8. It's worth noting that CUDA is an NVidia proprietary/only technology, so anything that specifically requires CUDA will not run on AMD cards. Writing and particularly optimizing for GPUs has been an incredibly interesting experience. Much of what you know about optimisation for general purpose computing does not apply, while new considerations come to the fore. Some things just don't work that well on GPUs (e.g. anything that relies heavily on logic or branching). E.g. a simple general purpose median filter shows disappointing performance (some special cases not withstanding), whereas
  9. "Por qué no los dos?" Have you thought of using the Optolong L-eXtreme as luminance and using the full spectrum dataset for the colours? Assuming the datasets are aligned against each other, it should be as simple as loading them up in the Compose module (L=Optolong, R, G and B = full spectrum) and setting "Luminance, Color" to "L, RGB" and processing as normal. It should yield the detail of the second image (and reduced stellar profiles), while retaining visual spectrum colouring. Lovely images as-is!
  10. Hi, Crop away the stacking artifacts around the edges and fix your flats (these are almost definitely dust donuts). If you cannot (or don't want to) fix the flats, mask out the dust specks before running Wipe. Have a look at the Wipe documentation here which incidentally shows examples of the same issue you are experiencing above. Hope this helps!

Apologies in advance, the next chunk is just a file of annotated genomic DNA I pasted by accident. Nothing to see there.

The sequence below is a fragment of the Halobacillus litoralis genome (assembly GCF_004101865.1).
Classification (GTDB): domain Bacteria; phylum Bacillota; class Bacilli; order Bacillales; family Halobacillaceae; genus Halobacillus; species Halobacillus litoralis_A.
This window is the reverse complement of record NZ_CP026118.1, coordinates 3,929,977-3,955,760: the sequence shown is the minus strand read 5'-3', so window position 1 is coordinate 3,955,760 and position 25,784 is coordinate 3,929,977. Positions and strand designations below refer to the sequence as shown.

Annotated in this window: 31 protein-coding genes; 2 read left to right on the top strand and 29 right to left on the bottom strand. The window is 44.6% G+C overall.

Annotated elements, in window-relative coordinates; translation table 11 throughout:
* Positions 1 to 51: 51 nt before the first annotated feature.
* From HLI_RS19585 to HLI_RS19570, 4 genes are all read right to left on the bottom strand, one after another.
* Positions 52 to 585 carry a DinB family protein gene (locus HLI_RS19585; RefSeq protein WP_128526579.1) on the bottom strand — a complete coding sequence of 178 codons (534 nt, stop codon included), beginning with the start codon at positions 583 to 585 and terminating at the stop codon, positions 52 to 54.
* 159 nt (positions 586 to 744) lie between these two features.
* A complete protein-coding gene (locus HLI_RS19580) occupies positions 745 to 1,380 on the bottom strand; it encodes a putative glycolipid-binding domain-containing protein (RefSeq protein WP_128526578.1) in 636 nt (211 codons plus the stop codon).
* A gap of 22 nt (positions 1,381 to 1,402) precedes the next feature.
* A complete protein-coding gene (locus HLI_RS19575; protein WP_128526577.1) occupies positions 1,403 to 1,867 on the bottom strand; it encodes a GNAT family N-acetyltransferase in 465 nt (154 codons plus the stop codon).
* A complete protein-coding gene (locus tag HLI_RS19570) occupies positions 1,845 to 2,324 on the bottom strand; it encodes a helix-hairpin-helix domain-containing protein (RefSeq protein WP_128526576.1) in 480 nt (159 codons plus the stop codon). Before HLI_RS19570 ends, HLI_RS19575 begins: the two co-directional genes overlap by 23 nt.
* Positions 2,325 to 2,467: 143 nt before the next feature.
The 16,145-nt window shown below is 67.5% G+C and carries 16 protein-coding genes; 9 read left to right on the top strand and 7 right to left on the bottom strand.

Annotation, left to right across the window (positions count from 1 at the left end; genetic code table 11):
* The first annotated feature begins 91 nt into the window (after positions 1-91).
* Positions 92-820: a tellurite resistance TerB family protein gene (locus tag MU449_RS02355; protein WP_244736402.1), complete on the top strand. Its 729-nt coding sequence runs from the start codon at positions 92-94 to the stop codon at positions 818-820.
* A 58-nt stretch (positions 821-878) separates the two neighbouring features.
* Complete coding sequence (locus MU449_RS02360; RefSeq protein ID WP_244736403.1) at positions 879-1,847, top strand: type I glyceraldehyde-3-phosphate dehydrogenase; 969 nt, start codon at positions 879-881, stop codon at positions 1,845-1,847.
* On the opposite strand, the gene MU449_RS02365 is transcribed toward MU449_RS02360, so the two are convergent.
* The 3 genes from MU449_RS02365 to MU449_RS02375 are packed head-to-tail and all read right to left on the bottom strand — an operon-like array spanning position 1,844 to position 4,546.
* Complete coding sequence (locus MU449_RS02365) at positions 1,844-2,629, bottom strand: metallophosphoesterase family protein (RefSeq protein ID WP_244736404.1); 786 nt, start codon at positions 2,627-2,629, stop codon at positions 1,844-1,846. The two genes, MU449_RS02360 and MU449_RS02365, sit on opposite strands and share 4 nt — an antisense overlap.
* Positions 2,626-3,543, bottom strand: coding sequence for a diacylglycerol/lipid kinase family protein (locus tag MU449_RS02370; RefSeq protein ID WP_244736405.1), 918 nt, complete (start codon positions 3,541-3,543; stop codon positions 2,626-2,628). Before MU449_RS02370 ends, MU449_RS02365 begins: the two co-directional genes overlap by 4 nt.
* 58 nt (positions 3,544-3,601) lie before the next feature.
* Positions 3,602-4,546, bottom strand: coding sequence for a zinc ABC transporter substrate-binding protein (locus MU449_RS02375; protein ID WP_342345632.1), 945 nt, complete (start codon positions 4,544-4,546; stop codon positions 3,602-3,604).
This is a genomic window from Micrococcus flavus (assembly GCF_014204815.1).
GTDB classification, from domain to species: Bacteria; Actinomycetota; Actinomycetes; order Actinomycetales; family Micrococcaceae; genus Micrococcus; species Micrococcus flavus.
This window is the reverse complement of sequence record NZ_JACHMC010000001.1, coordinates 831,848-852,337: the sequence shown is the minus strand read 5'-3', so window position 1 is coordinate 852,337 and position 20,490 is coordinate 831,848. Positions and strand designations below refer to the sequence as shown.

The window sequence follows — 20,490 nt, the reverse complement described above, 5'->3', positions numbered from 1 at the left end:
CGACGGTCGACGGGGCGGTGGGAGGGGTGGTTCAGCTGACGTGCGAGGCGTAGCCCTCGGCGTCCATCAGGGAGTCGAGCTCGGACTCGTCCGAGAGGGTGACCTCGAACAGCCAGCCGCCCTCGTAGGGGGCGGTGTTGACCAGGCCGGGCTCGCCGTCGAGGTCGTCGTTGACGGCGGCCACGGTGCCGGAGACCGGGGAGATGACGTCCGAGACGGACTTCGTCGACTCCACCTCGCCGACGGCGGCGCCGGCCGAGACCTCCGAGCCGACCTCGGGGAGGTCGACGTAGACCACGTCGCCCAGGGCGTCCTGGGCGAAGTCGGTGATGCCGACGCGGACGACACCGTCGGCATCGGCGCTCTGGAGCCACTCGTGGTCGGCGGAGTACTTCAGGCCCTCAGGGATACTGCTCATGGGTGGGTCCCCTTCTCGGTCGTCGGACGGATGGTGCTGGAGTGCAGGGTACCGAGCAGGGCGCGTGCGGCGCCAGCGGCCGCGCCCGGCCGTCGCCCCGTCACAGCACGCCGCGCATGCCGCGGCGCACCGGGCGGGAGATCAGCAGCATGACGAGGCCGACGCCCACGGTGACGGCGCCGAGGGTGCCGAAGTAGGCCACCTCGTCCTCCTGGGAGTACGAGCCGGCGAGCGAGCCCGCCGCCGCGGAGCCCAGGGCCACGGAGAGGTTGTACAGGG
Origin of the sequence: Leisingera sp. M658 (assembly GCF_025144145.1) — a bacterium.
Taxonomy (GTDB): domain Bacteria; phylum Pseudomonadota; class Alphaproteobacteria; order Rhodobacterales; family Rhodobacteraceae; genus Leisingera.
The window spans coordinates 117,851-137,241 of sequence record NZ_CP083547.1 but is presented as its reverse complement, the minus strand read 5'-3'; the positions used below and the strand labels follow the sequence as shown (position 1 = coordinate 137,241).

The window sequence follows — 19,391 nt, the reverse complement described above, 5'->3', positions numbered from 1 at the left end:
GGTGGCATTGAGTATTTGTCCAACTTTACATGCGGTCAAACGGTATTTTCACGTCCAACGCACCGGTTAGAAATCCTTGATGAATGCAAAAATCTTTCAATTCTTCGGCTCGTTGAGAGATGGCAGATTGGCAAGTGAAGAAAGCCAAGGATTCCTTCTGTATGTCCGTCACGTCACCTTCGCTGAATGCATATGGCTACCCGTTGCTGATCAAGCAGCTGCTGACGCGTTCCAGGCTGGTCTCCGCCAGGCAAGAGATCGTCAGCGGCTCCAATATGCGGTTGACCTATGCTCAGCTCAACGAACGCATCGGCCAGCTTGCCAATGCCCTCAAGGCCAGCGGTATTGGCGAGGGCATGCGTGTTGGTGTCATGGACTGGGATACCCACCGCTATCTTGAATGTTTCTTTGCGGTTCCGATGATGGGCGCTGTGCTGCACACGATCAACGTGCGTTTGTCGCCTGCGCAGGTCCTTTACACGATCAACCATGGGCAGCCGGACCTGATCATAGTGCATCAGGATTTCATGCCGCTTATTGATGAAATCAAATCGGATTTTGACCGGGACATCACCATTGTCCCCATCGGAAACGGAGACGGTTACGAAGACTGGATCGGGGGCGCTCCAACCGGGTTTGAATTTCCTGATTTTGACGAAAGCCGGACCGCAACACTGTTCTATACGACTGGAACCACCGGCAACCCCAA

11. Hi, I replied on the StarTools forum, but thought I'd post the answere here as well; This is a separate thing and doesn't have much to do with AutoDev. Wipe operates on the linear data. It uses an exaggerated AutoDev (e.g. completely ignoring your old stretch) stretch of the linear data to help you visualise any remaining issues. After running Wipe, you will need to re-stretch your dataset. That is because the previous stretch is pretty much guaranteed to be no longer be valid/desirable. That is because gradients have been removed and now no longer take up precious dynamic ran
  12. Hi, Stacking artifacts a clear as day in the image you posted (as is Wipe's signature reaction to their presence). Crop them away and you should be good!
  13. I sincerely hope you will re-read my post. It was made in good faith and answers many of your questions and concerns directly or through concise information behind the links. To recap my post; a great deal of your issues can likely be alleviated by flats, by dithering (giving your camera a slight push perpendicular to the tracking direction between every x frames will do) and using a rejection method in your stacker. If that is not something that you wish to do or research, then that is, of course, entirely your prerogative. Given your post above, it's probably not productive I engag
  14. Hi, I would highly recommend doing as suggested in step 1 of the quick start tutorial, which is perusing the "starting with a good dataset" section. Apologies in advance, as I'm about to give some tough love.... Your dataset is not really usable in its current state. Anything you would learn trying to process it will likely not be very useful or replicable for the next dataset. There are three important parts of astrophotography that need to work in unison. These three things are acquisition, pre-processing, and post-processing. Each step is dependent on the other in that